Animal Cruelty in Cranbrook

The city of Cranbrook, British Columbia, is considering netting/trucking and/or bowhunting to control the resident deer population. Representatives of People for the Ethical Treatment of Animals (PETA) recently informed city officials of the extreme cruelty of these deer-control methods, but their concerns have apparently fallen on deaf ears.

Netting/trucking deer is horribly cruel. Every minute spent entangled in the netting is a terrifying eternity for these easily frightened prey animals. Being netted is terrifying enough, but these deer would then be tied, stacked, and transported in trucks! Transport is rife with loud noises, vibrations, and the smell of fear. Nothing could be more horrifying for a deer.

Bowhunting is also among the cruelest forms of killing. Many deer are injured by arrows. Bowhunters routinely spend hours tracking the blood trails of injured deer before finding them. Three decades of research tells us that for every one or two deer struck by arrows and retrieved, another wounded animal disappears, never to be found. And these deer aren’t the only victims: Mass killings tear apart families, leaving young and weak animals vulnerable to starvation, dehydration, and predators.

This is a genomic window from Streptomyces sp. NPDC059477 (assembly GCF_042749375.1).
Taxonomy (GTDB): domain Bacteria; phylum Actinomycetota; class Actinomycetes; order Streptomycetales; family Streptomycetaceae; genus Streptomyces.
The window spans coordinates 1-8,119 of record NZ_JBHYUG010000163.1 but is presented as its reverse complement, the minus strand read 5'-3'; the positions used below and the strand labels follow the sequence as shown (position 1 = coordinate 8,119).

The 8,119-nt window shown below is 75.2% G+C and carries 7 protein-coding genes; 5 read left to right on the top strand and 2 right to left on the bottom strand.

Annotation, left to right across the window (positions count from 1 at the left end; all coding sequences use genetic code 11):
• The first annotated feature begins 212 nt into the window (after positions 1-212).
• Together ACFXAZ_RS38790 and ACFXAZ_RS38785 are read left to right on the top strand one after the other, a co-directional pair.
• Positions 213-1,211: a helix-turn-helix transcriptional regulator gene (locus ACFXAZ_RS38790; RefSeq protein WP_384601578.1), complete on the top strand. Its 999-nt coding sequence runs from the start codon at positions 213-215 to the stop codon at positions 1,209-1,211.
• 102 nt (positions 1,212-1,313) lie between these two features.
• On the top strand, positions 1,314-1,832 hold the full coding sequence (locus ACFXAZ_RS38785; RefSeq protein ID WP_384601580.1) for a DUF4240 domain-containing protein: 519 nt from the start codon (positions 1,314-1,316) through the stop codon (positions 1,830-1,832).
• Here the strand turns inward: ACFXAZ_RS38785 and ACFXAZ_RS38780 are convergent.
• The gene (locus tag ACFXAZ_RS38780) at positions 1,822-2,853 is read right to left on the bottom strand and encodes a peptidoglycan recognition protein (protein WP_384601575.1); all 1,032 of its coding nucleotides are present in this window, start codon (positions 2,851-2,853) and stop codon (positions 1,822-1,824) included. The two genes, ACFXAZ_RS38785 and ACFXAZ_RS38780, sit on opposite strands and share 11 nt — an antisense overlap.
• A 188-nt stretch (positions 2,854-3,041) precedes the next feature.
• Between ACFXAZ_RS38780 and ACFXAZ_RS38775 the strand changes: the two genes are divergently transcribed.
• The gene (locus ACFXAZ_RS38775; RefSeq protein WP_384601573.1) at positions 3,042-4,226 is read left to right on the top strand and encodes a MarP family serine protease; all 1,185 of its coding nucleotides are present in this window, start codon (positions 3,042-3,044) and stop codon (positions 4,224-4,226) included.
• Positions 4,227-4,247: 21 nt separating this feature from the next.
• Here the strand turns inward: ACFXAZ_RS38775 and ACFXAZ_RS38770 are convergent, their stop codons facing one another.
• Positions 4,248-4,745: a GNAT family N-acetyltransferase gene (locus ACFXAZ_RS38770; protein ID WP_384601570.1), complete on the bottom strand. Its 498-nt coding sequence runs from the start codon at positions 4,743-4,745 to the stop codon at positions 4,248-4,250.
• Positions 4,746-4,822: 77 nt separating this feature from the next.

Even the use of sharpshooters armed with rifles would be far less cruel than the methods being considered. I urge Mayor Scott Manjak and the other members of Cranbrook City Council to take netting/trucking and bowhunting off the table.